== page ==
Benefits (and Risks) of Juicing Kale

Kale is a cruciferous vegetable in the same family as broccoli and brussel sprouts, though most tend to think of it more as a dark leafy green.

Kale is packed with vitamins, minerals, and other phytonutrients, making it one of the most nutrient-dense foods around. 

Juicing kale may be a good way to deliver many of the nutrients and antioxidants from the popular vegetable to the body quickly while protecting some of the important compounds when compared to cooking. Juicing kale may be a helpful part of many healthy diet and lifestyle routines.


Benefits of juicing kale


Kale has become one of the most popular vegetables for both eating and juicing in recent years, thanks to its impressive nutrient composition. Kale is a low-calorie food that delivers many key nutrients.

The U.S.D.A FoodData Central note the nutrition profile of 100g of raw kale is as follows:

  • Calories: 49
  • Protein: 4.3g
  • Carbohydrate: 8.8g
  • Sugars 2.3g
  • Dietary fiber: 3.6g

Kale is low in calories and sugars and contains easily digestible proteins that appear in the juice as well as the leaf.

Kale also contains important minerals, including:

  • Calcium: 150mg
  • Iron: 1.5mg
  • Magnesium: 47mg
  • Potassium: 491mg
  • Phosphorous: 92mg


The same amount of kale also provides the body with important nutrients and antioxidants such as:

  • Vitamin A (as beta carotene): 5927µg
  • Vitamin C: 120mg
  • Vitamin E: 1.5mg
  • Lutein & zeaxanthin: 8198µg

A review posted to Critical Reviews in Food Science and Nutrition also notes kale contains other antioxidant compounds such as the flavonoids quercetin and kaempferol.

Antioxidants are undoubtedly important in the diet, as oxidation and oxidative damage have links to numerous chronic disorders. 

Increasing antioxidant intake in the diet, such as by juicing kale, may have an impact in a number of disorders, including:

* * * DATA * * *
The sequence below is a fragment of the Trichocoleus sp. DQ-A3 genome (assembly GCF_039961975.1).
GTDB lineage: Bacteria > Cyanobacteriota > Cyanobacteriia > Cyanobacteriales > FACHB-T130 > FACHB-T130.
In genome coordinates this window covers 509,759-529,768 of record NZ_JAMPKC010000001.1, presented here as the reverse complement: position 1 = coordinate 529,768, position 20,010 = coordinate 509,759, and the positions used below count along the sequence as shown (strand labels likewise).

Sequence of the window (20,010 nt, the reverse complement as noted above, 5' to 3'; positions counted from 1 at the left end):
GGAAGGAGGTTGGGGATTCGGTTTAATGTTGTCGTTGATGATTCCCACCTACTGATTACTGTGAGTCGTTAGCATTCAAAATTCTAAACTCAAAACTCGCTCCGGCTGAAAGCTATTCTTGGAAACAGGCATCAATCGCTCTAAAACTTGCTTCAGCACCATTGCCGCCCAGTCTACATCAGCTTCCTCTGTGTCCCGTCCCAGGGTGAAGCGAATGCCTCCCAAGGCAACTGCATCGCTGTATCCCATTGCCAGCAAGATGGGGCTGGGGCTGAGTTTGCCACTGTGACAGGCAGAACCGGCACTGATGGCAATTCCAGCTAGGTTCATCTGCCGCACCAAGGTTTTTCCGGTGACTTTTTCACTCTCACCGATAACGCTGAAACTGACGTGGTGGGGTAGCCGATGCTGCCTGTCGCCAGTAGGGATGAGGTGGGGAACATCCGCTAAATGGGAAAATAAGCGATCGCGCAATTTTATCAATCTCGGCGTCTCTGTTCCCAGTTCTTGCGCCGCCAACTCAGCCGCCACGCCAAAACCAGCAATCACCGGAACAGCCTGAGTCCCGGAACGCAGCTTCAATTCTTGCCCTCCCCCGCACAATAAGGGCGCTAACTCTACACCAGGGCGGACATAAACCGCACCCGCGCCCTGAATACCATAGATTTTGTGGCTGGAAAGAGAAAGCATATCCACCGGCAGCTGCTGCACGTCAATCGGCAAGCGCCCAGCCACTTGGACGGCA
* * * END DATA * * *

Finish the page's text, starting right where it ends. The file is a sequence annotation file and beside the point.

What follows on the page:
• Macular degeneration (eye health)
  • Aging
  • Degenerative diseases
  • Cancer
  • Obesity
  • Metabolic syndrome
  • Type 2 diabetes
  • Atherosclerosis
  • Cardiovascular disease 

This is not to say that antioxidants will prevent or treat these diseases. Antioxidants empower the body’s defenses and help protect cells from damage.


Kale juice is also a raw form of kale. This is important, especially when it comes to antioxidant activity. A study posted to Acta Scientiarum Polonorum Technologia Alimentaria notes that cooking kale results in a significant reduction in the amount of antioxidants. Cooked kale only has about 38% of the antioxidant activity as raw kale. 

Juicing raw kale protects this antioxidant capacity.

May protect against bone loss

Like other leafy greens, kale is high in calcium. Yet as a review posted to Critical Reviews in Food Science and Nutrition notes, the type of calcium in kale is highly bioavailable, meaning the body can quickly and easily use it. This makes kale a great source of calcium, even in populations that do not get other simple calcium sources.

The availability of this calcium, coupled with other important minerals such as vitamin K, may help build stronger bones and protect these bones from becoming weaker.